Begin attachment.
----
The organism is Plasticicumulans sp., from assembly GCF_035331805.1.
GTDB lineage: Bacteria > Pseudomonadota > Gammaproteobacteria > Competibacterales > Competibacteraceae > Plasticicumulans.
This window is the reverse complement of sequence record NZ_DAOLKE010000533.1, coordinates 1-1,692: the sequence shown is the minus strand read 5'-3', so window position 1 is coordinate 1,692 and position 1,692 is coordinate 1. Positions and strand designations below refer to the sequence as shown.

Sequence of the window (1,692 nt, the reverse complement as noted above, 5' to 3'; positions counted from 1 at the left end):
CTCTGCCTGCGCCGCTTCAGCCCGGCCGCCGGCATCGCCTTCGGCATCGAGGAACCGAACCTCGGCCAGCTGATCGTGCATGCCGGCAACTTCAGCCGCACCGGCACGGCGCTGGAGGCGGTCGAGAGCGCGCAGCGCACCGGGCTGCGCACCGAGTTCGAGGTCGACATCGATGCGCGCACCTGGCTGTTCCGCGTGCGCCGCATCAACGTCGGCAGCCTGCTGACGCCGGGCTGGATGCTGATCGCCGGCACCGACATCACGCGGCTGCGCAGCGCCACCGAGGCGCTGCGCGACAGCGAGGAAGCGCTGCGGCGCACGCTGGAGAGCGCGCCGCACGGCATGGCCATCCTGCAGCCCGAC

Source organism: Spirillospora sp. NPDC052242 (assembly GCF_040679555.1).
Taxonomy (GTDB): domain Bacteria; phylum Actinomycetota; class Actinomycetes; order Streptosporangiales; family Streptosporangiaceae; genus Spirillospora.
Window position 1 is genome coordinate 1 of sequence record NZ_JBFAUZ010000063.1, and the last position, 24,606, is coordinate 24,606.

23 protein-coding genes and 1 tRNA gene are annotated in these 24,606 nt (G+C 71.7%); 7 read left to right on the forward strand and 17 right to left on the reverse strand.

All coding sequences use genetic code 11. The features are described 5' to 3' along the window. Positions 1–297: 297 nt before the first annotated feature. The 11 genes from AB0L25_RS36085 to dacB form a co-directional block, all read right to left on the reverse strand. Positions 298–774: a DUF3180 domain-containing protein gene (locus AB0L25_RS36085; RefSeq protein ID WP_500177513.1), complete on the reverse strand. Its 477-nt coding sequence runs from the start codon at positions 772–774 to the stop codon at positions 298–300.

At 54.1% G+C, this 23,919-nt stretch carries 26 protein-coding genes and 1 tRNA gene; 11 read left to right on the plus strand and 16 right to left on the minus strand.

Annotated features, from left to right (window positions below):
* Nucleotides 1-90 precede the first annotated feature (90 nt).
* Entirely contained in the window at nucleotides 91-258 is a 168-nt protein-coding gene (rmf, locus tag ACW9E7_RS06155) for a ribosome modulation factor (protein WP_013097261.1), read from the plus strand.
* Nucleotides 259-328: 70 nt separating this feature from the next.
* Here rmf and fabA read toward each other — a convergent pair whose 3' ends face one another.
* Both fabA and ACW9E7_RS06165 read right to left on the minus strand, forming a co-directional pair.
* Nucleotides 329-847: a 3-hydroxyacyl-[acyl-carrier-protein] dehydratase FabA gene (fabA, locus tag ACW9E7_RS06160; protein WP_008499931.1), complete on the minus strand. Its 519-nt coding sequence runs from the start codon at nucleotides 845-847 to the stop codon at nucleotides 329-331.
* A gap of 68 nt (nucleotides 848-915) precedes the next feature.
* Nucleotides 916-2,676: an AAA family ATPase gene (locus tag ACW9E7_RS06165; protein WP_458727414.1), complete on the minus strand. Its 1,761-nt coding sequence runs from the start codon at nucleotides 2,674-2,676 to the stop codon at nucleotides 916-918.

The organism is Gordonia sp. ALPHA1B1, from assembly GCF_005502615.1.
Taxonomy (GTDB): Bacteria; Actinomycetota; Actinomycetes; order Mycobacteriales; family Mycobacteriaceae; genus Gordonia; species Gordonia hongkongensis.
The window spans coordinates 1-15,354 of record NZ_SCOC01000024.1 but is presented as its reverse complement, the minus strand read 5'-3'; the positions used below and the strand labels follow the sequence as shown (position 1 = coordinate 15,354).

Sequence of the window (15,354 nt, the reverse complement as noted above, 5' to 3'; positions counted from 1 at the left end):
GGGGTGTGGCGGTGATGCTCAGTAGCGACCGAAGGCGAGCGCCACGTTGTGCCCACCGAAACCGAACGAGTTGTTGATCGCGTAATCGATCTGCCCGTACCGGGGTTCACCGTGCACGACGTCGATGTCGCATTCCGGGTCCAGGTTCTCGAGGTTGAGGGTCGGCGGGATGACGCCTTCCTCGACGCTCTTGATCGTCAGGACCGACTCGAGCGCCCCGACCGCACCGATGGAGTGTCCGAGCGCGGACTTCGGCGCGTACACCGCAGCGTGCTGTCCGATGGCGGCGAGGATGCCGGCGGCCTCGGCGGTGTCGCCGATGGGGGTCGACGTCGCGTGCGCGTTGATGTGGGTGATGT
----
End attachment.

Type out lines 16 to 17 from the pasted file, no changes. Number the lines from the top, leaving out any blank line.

* Here rmf and fabA read toward each other — a convergent pair whose 3' ends face one another.
* Both fabA and ACW9E7_RS06165 read right to left on the minus strand, forming a co-directional pair.